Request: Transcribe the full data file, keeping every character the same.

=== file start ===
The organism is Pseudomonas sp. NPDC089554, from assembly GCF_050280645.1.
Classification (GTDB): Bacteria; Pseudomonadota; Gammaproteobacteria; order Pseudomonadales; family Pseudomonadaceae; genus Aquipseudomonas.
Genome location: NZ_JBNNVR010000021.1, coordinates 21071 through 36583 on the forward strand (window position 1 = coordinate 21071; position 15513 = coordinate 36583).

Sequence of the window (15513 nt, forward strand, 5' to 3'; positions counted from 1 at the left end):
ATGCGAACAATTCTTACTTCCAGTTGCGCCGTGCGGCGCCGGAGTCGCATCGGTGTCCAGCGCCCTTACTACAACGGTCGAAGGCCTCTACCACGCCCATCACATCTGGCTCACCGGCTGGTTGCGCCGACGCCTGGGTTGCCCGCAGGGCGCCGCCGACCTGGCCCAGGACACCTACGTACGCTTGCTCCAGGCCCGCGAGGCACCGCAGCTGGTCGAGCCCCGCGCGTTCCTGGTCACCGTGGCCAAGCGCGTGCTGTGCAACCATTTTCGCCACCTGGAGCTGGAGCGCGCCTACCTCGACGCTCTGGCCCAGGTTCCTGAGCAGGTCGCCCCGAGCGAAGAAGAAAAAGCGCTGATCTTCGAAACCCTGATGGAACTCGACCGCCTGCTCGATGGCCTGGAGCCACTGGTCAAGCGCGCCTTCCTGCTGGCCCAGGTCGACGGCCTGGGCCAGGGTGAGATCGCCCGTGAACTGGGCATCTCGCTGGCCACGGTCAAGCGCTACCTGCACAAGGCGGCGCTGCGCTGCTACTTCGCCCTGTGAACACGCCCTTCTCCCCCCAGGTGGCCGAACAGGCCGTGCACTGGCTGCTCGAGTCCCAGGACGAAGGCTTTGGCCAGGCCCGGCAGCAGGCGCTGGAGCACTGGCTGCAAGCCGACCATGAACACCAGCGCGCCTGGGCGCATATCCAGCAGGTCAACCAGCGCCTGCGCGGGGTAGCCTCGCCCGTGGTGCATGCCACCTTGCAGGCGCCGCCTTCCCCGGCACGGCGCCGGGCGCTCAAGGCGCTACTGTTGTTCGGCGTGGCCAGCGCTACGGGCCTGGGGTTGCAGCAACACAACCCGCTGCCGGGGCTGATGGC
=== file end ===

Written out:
The organism is Pseudomonas sp. NPDC089554, from assembly GCF_050280645.1.
Classification (GTDB): Bacteria; Pseudomonadota; Gammaproteobacteria; order Pseudomonadales; family Pseudomonadaceae; genus Aquipseudomonas.
Genome location: NZ_JBNNVR010000021.1, coordinates 21071 through 36583 on the forward strand (window position 1 = coordinate 21071; position 15513 = coordinate 36583).

Sequence of the window (15513 nt, forward strand, 5' to 3'; positions counted from 1 at the left end):
ATGCGAACAATTCTTACTTCCAGTTGCGCCGTGCGGCGCCGGAGTCGCATCGGTGTCCAGCGCCCTTACTACAACGGTCGAAGGCCTCTACCACGCCCATCACATCTGGCTCACCGGCTGGTTGCGCCGACGCCTGGGTTGCCCGCAGGGCGCCGCCGACCTGGCCCAGGACACCTACGTACGCTTGCTCCAGGCCCGCGAGGCACCGCAGCTGGTCGAGCCCCGCGCGTTCCTGGTCACCGTGGCCAAGCGCGTGCTGTGCAACCATTTTCGCCACCTGGAGCTGGAGCGCGCCTACCTCGACGCTCTGGCCCAGGTTCCTGAGCAGGTCGCCCCGAGCGAAGAAGAAAAAGCGCTGATCTTCGAAACCCTGATGGAACTCGACCGCCTGCTCGATGGCCTGGAGCCACTGGTCAAGCGCGCCTTCCTGCTGGCCCAGGTCGACGGCCTGGGCCAGGGTGAGATCGCCCGTGAACTGGGCATCTCGCTGGCCACGGTCAAGCGCTACCTGCACAAGGCGGCGCTGCGCTGCTACTTCGCCCTGTGAACACGCCCTTCTCCCCCCAGGTGGCCGAACAGGCCGTGCACTGGCTGCTCGAGTCCCAGGACGAAGGCTTTGGCCAGGCCCGGCAGCAGGCGCTGGAGCACTGGCTGCAAGCCGACCATGAACACCAGCGCGCCTGGGCGCATATCCAGCAGGTCAACCAGCGCCTGCGCGGGGTAGCCTCGCCCGTGGTGCATGCCACCTTGCAGGCGCCGCCTTCCCCGGCACGGCGCCGGGCGCTCAAGGCGCTACTGTTGTTCGGCGTGGCCAGCGCTACGGGCCTGGGGTTGCAGCAACACAACCCGCTGCCGGGGCTGATGGC